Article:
The BJP-led Third Front can be the kingmakers and they will demand a price for that. What that price is, what impact will it have is a worrying factor.
Unlike in other states, minorities form a significant number here in Kerala. They have money power and political power.
In such a society, the emergence of a new communal power is not a healthy thing.
As a political observer, how do you look at Vellapally Natesan's efforts to unite the Hindus of Kerala as a political force?
This is not the first time that such an effort is being made to consolidate the Hindu political wing.
Mannath Padmanabhan and R Sankar, the two leaders of the prominent caste organisations, the Nair Service Society and the SNDP Yogam that speaks on behalf of the Ezhava community, made an effort way back in the 1950s and 1960s to bring all together under the Hindu Maha Mandalam.
The motivating factor was the general feeling among the political class that the Congress was getting controlled by the Christians. But the effort did not succeed.
Why didn't it succeed?
There are inherent contradictions between the position of the Nair community and the Ezhava community. The Nairs enjoyed certain benefits under the old caste system. Naturally they wanted to preserve that.
So whatever efforts they made were short lived. Later, when K Karunakaran was chief minister, the NSS and SNDP started sponsoring their own political parties because as caste organisations, they could not be on the political scene.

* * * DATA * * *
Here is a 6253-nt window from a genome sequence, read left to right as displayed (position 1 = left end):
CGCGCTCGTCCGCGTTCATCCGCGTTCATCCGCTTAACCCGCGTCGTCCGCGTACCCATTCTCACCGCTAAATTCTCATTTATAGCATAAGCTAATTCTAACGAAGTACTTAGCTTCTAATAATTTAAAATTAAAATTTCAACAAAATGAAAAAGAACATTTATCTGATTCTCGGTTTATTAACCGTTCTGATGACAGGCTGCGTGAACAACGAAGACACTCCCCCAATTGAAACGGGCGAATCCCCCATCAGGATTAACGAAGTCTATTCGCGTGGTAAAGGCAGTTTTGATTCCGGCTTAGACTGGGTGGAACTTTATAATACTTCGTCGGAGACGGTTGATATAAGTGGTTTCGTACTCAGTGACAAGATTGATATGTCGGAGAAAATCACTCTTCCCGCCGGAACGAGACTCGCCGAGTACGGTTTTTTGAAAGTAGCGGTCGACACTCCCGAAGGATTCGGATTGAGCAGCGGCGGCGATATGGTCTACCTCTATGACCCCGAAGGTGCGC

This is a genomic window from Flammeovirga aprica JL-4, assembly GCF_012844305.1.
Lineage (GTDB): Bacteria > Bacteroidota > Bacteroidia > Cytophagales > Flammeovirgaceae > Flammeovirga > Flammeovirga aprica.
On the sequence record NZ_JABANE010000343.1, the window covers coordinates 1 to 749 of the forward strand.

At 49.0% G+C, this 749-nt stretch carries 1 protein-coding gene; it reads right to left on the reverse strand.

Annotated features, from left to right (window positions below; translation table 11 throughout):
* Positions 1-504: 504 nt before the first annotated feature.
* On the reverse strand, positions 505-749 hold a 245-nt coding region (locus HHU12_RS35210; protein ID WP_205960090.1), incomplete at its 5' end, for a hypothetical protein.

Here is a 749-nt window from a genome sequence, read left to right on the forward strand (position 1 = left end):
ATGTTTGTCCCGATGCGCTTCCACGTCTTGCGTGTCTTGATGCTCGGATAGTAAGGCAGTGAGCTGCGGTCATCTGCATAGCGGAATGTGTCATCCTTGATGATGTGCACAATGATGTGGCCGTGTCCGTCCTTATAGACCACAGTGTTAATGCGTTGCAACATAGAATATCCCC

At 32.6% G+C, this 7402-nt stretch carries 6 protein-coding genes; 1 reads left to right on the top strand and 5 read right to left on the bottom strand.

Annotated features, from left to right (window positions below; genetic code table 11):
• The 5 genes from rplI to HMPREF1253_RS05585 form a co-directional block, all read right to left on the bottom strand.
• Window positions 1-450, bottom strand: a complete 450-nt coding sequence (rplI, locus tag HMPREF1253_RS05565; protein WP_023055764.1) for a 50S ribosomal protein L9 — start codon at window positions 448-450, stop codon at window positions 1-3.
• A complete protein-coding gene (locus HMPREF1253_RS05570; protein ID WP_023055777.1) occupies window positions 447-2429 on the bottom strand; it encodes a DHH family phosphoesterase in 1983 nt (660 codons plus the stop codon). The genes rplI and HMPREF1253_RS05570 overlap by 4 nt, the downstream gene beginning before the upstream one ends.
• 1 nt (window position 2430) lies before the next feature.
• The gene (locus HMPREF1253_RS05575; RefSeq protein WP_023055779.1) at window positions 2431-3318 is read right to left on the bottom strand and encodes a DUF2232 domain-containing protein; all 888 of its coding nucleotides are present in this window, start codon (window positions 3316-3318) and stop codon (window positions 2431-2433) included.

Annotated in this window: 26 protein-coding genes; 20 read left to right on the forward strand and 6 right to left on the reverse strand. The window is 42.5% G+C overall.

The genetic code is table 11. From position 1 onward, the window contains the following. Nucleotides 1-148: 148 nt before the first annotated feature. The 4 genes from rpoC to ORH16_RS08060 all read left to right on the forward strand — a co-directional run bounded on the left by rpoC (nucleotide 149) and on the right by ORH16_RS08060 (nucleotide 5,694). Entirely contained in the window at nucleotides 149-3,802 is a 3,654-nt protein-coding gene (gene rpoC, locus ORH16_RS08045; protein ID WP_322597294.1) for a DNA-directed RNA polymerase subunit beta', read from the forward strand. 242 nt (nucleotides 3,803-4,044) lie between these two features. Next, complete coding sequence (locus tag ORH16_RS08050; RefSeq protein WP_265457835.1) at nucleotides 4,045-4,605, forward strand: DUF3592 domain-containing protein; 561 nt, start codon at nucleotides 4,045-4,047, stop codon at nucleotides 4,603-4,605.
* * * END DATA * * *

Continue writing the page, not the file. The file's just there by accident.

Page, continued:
In fact, in 1947 at the time of Independence, the NSS and SNDP Yogam declared that they were withdrawing from the political field.
So, during Karunakaran's time, the NSS created the National Democratic Party and the SNDP Yogam created the Social Republican Party. Both became allies of the UDF (United Democratic Front) at one time. They were in the Karunakaran ministry also. But this also didn't last too long.
Has the political atmosphere changed in anyway today?
The inherent contradictions remain. A few years ago, when Vellapally became the SNDP leader, he and the NSS secretary made an attempt, but that too did not bear fruit. Vellapally could not bring all under a Hindu umbrella.
I don't think Hindu consolidation is going to work in Kerala. It is very difficult to create a common Hindu identity because of the differences between the so-called upper castes and the lower castes.